Lynn Veach Sadler
Pressing My Own Olives For Oil
I thought Grandmother Teitelbaum was
Grandmother T-i-d-a-l B-o-m-b,
was always expecting,
not only Generic Catastrophe,
but its specifics.
If Grandmother Teitelbaum’s lips and fingers
ever stopped moving,
cataclysm would come again upon
not just my immediate relatives
but all Jews left in the world.
At my first Hanukkah at Aunt Esther’s,
lo, Grandmother Teitelbaum walked slowly forth
each of the nine nights
to appropriate the lighting of the menorah candles,
offering not blessings but admonitions.
Her eyes bored into my soul as she lit the candle
that would light the others in turn:
“Press your own olives for oil.”
My eyes triple-bugged the second night
when Grandmother Teitelbaum declared,
“Never let an elephant crush you.”
I wore her on my sleeve from that moment.
She unfolded my destiny—as I knew instantly—
in her remaining Hanukkah pronouncements:
“Oil, not war, is the miracle to be glorified.”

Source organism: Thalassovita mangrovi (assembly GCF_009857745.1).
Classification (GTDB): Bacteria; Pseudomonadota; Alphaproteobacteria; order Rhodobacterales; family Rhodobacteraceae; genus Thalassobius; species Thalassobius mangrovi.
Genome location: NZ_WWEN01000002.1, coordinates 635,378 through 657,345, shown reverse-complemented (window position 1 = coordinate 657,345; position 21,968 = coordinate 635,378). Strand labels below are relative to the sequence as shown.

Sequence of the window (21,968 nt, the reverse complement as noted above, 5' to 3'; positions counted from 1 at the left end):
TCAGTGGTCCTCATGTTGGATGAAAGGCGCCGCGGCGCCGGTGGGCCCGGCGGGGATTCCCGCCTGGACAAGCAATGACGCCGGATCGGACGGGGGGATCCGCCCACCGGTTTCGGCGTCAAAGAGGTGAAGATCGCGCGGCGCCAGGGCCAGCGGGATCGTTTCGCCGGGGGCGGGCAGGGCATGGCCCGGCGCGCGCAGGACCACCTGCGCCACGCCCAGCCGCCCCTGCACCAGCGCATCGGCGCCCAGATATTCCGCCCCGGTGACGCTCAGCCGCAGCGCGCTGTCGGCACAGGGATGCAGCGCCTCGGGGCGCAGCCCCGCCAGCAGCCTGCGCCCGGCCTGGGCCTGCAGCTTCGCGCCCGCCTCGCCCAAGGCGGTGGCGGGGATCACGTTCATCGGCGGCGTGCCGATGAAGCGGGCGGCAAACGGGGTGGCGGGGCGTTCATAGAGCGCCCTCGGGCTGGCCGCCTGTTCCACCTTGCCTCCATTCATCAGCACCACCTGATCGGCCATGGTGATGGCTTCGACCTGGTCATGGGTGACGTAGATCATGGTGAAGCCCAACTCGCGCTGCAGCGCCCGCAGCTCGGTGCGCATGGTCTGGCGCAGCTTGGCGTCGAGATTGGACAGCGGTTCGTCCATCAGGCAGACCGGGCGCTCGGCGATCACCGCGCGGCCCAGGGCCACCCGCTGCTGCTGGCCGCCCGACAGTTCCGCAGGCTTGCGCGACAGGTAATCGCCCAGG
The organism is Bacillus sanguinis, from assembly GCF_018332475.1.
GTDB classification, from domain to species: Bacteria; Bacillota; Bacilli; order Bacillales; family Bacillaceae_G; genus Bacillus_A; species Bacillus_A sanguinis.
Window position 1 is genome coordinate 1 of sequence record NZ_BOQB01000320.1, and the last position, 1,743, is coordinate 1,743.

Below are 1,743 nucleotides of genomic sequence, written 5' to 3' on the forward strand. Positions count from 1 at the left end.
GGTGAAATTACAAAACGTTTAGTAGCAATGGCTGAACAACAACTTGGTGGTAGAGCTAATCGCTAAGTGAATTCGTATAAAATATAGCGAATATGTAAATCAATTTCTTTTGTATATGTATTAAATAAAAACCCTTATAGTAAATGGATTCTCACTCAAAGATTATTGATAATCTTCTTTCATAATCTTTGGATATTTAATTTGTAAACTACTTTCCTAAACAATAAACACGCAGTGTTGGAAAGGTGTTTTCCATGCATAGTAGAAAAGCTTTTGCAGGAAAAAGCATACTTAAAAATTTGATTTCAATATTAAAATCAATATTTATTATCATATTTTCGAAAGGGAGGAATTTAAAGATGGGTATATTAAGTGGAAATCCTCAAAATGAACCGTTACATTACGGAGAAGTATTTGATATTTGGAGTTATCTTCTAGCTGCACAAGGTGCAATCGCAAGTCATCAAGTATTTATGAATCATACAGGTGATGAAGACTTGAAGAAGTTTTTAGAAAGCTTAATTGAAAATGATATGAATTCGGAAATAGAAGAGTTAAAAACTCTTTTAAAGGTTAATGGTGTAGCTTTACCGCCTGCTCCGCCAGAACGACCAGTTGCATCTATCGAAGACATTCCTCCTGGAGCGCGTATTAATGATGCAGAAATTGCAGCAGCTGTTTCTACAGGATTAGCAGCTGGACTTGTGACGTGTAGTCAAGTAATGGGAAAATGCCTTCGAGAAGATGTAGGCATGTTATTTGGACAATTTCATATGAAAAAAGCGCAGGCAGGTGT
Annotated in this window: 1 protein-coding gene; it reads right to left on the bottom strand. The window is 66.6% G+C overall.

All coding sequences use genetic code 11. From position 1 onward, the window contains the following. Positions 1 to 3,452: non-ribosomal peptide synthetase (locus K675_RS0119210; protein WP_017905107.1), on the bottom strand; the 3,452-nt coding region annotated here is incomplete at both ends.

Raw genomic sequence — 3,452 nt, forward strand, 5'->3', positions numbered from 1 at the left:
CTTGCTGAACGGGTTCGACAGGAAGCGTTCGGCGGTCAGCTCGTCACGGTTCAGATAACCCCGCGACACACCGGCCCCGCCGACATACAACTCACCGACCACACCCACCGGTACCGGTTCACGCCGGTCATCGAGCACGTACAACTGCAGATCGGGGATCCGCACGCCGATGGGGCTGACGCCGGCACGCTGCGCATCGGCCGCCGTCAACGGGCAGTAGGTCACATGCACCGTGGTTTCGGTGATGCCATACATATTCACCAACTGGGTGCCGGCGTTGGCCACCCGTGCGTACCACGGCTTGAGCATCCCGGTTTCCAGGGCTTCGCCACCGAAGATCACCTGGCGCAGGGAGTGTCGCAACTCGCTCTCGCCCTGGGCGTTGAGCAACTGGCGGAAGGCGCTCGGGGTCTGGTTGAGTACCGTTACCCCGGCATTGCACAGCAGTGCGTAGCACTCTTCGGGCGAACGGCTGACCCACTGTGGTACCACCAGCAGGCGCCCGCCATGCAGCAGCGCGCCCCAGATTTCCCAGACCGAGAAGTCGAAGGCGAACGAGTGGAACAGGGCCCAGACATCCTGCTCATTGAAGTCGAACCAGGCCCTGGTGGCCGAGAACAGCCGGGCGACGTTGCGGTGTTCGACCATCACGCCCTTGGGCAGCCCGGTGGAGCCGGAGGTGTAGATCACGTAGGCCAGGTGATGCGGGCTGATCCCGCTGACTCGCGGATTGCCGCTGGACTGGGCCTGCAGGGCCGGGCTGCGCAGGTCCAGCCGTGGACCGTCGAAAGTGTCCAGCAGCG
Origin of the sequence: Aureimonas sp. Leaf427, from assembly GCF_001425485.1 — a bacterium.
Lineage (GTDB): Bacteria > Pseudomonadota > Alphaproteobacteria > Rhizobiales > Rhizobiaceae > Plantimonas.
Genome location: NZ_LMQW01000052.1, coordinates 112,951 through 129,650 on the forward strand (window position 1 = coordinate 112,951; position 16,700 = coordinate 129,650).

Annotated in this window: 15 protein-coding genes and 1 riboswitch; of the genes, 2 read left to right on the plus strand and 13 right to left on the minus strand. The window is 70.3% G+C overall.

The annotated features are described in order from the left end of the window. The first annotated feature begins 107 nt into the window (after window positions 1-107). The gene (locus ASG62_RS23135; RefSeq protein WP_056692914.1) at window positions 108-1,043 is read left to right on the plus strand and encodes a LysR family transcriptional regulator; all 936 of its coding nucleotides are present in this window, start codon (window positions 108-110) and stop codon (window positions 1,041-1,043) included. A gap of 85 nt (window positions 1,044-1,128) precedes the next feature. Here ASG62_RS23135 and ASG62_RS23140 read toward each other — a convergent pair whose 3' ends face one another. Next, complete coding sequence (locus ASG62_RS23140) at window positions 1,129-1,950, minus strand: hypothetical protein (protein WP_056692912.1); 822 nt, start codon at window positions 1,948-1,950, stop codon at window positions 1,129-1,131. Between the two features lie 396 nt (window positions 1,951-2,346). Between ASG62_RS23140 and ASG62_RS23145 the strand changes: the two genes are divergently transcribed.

“Eat latkes and pretend to like them.”
“Luck is required to get the Gimmel,
but nobody likes a ‘Gimme!’ boy or girl.”
“Mordecai is encrypted in the ‘Maoz Tzur.’”
“Be a shamus.”
“Study until you can say what happened to
Yonatan’s fellow heroes of Hanukkah.”
“Attend the difference between
riding a beam of light
and being a beam of light.”
The Hanukkah celebration in our household
includes my telling the tale of Grandmother Teitelbaum,
replete with a game of dreidel.
Our children know the dreidel’s four Hebrew letters
(though I emphasize Gimmel)
and their reference to the “great miracle”:
not just Judah the Maccabee
leading the Jews to victory against the Greeks
and re-taking the Temple,
but the minim of sacred oil that lasted
the eight days required to make more.
I have always insisted
that we play for latkes,
and there has never been a problem
with having a “poor winner.”
I became a shamus,
seeking to solve ancient mysteries
and those of Grandmother Teitelbaum,
though she, I like to think,
was playing on the shamus or “servant candle”
that lights the other branches of the menorah
and is of a different height to avoid confusion.
The first letters of the stanzas of “Maoz Tzur,”
the Hanukkah song you may know as
“Rocky Fortress,” spell out “Mordecai.”
While I have never solved the mystery
of the fates of all the Hanukkah heroes,
I can tell you that their brother Yonatan
was crushed by a war elephant,
doubtless the original of the one to which
Grandmother Teitelbaum referred.
I have tried to ride the beam of light
sent forth by Grandmother Teitelbaum
during that Festival of Light.
I have tried to be a beam of light.
I attend the difference even as I
press my own poor olives for oil.